Monday and Tuesday were pretty much t-shirt-and-sweatpants days as I developed my speech. The morning of the caucus, on the news I heard that speakers would have about three-to-five minutes to speak. My speech was 3 minutes 45 seconds. I practiced it maybe fifteen times, speaking loudly, giving lots of eye contact to the walls of various rooms in our home, and giving it in different brightnesses of lighting so that I would, hopefully, be prepared for whatever kind of setting I might be in when reading aloud at the caucus.

In hindsight, I’m so thankful for my 1970s high school art-teacher-speech-coach Carla Jones. Even though Betty Knoll was the official speech sponsor, Mrs. Jones was the teacher who offered constructive criticism, during her art classes, to my readings of interpretive prose in the weeks prior to speech contests.

Back to Tuesday night. I was nervous. Approximately 241 Republicans and a few Democrats showed up at the caucus in Perry. (This included four precincts that met together for the candidate preference vote.) About 10 minutes into the caucus, those who wanted to speak were invited to stand in line in the front of the room and wait our turn. Up we went. Then we were told that we’d have two minutes to speak.

Uh-oh. Two minutes meant I needed to cut out quite a bit of my speech. What to cut out? Everything in my speech was important. It had already been cut way back from my original draft. I’d already cut out some points that I thought were next-to-vital.

I was in the middle of the pack of speakers. I imagine there were about 15 speakers. There was one pro-Gingrich speaker before me, and two after me. The one before me touched on some of Gingrich’s successes as Speaker of the House. So, I pretty much omitted those aspects from my speech. I read a bit from my speech, and ad-libbed the rest. One of the things I ad-libbed about was the following. A gentleman from the Texas Railroad Commission was in line before me. He said he represented Rick Perry and told the crowd that, sure, Rick Perry doesn’t have the greatest debating skills. He went on to say that Barack Obama does have good debating skills, but that they haven’t gotten him anywhere in the White House, and therefore strong debating skills in a candidate/future President aren’t important. (Remember, this was the Rick Perry supporter talking.)

In response, when it was my turn, I said about half of what I originally intended to say. In addition, I kind of repeated what the Texas guy said (in the previous paragraph). Then I said we can say all we want that debating skills aren’t important, but that the eventual GOP nominee has to be able to debate successfully in order to get TO the White House. (I.e., since the GOP doesn’t currently have anyone in the White House, we don’t really have the luxury to say that debating skills, once in the White House, make no difference.)

Anyway, I was kind of proud of myself for thinking on my toes on that aspect. And, I was proud of myself for sifting through my speech WHILE I was speaking to determine what I should include, leave out, and paraphrase. That is so unlike me.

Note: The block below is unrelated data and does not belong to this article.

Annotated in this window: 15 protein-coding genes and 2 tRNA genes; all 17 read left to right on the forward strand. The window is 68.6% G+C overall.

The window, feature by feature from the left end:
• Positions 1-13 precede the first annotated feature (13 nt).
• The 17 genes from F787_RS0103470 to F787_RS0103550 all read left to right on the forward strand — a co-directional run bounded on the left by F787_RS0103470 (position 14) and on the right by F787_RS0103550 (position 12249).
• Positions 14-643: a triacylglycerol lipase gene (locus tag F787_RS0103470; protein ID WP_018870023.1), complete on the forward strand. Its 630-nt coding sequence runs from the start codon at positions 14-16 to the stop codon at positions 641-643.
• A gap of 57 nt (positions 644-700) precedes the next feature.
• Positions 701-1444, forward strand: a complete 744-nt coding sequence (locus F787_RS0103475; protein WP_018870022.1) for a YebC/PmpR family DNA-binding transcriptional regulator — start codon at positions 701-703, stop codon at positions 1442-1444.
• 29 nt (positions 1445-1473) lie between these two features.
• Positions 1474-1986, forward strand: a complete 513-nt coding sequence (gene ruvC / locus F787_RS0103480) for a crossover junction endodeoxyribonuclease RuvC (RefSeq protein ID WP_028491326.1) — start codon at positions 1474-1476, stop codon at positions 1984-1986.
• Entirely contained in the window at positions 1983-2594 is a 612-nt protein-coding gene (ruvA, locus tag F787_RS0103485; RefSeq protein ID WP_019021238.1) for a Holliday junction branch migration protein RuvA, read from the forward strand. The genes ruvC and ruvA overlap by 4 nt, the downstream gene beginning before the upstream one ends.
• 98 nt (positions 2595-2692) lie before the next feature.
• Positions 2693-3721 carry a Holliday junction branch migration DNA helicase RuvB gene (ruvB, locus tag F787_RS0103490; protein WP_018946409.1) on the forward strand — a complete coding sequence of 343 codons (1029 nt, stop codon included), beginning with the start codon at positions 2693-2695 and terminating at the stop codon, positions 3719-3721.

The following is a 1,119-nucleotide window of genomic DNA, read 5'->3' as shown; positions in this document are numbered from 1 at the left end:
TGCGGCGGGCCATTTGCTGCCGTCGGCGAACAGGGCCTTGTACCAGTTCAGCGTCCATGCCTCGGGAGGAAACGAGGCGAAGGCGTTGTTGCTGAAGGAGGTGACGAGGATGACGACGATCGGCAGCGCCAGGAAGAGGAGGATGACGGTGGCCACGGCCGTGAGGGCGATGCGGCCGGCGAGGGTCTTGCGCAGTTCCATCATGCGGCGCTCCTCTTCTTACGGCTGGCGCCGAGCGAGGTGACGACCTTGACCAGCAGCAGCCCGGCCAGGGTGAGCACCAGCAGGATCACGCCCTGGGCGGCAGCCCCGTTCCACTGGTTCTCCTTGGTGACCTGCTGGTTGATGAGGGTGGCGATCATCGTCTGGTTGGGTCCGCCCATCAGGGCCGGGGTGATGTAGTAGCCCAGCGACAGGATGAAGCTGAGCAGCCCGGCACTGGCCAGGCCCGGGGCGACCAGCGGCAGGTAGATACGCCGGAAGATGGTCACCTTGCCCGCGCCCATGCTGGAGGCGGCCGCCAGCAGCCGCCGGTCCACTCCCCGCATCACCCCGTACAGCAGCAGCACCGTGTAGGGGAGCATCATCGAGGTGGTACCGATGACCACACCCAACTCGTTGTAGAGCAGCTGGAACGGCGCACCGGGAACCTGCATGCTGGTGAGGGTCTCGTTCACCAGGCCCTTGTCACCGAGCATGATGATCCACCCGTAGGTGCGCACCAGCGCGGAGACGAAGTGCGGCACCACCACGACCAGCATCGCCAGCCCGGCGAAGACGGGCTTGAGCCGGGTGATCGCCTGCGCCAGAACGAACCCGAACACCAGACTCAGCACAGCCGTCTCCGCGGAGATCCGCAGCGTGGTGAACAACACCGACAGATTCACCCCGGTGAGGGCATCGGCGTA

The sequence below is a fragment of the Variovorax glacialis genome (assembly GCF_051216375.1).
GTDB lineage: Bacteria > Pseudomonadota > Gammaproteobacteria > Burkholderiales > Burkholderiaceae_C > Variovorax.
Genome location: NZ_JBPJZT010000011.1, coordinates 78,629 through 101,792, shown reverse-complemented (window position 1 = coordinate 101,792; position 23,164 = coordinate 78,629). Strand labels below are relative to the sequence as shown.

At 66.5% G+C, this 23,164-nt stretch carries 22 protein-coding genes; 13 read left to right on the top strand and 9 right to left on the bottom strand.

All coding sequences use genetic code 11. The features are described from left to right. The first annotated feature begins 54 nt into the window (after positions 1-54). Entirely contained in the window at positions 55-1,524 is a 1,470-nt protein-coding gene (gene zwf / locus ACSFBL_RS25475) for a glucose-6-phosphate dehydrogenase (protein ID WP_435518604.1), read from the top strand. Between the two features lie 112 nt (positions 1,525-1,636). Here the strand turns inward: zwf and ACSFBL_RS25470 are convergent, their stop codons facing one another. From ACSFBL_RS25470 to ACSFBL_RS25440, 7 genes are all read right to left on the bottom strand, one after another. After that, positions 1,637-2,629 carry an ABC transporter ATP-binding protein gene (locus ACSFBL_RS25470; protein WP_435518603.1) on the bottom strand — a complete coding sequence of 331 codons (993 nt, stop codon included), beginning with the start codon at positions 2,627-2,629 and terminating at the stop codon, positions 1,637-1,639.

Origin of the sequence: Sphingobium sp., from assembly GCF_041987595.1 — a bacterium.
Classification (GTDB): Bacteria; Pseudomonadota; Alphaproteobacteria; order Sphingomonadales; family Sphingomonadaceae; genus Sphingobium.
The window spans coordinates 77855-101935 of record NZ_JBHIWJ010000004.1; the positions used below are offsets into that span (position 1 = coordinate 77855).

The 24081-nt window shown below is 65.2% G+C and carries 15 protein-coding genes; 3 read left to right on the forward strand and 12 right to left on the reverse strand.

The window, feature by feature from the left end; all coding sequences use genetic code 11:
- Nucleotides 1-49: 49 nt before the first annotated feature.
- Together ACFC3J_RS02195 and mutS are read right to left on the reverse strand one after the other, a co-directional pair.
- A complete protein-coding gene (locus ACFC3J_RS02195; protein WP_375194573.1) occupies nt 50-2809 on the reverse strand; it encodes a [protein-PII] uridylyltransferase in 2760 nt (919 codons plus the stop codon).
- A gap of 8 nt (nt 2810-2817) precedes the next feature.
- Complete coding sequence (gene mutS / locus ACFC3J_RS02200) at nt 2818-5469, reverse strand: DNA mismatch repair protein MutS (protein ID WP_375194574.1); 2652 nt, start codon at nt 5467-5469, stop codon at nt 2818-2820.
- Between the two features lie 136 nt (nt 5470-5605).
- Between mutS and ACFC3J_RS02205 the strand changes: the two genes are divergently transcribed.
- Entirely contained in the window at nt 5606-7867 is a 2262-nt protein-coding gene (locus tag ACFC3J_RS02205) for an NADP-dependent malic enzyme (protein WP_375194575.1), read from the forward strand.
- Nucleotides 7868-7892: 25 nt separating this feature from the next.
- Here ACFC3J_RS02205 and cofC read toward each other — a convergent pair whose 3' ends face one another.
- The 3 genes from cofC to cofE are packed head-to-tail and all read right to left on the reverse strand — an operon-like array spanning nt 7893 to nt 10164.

Out of the approximately 240 people in attendance, Rick Santorum came out a strong-finishing first. Then Ron Paul. Then Mitt Romney a third with Gingrich close behind at 4th. Rick Perry and Michele Bachmann received few votes.

I knew the negative ads had likely hurt Newt’s campaign quite a bit, although I was hoping people would respond to substance. Anyway, while I was hoping that Newt would fare better, fourth was better than fifth or sixth. (When I got to the caucus, the Ron Paul people were so seemingly obvious with their t-shirts, talking with people while carrying tablets and forms around, etc., that I thought maybe Ron Paul might walk away with first place.)

This photo was taken in Des Moines at about 10:00 PM, January 3, the night of the caucus. I'm (Louise) pictured with Newt and Callista in the background while Newt is giving his serious and positive post-caucus speech. (Cllick on photo to enlarge.)

Before we went to the caucus, Bill and I said that immediately after the caucus we’d decide if we wanted to go to Des Moines for Newt’s caucus party.

After the caucus, a friend of mine from Ankeny called to compare notes about her caucus and the one I attended. I told her that Bill and I were thinking about going to Newt’s party in Des Moines and would she pretty-please meet us there (even though she had voted for another candidate…although she wasn’t necessarily 100% sold on who she voted for).

Meet in Des Moines we did and we had a ball brushing shoulders with other Newt enthusiasts. The wife of a higher-in-the-food-chain supporter of Newt was able to get Newt to autograph a copy of my speech. I was thrilled, but not as thrilled as I was to once again listen to Newt talk with fire in his belly about the future of our country as tied to the Constitution, and sharing that moment with Bill and my Ankeny friend.

Newt, Callista and their crew needed to leave the building soon to (at ~11:55 PM, I later learned) fly out of Des Moines on their way to campaign in New Hampshire for that state’s primary in just a week. Sigh. I figure I’ll either never get to come close to meeting Newt again if he becomes President, or else maybe I will have a chance if he doesn’t make it that far and I get to meet him at another of his book signings.

For those of you who have yet to see Newt on the campaign trail in your state, if you have a chance, please go listen to him speak, if only for what he has to offer of historical value. What he has to offer is fascinating. Also, he seems as genuine to me as they come. He’s a little bit like me. I say it how it is and it sometimes gets me in trouble. Also, I don’t come across very “nice” when I’m backed into a corner and have to defend myself. I don’t like the trouble into which either scenario gets me, but I do like that I’m true to myself and that I don’t wimp out. I think when people do the contrary, progress can be inhibited.

Ok, so, yesterday Bill and I were wondering if pretty much everyone at the Perry caucus (and likely other places) had their minds made up before they entered the caucus.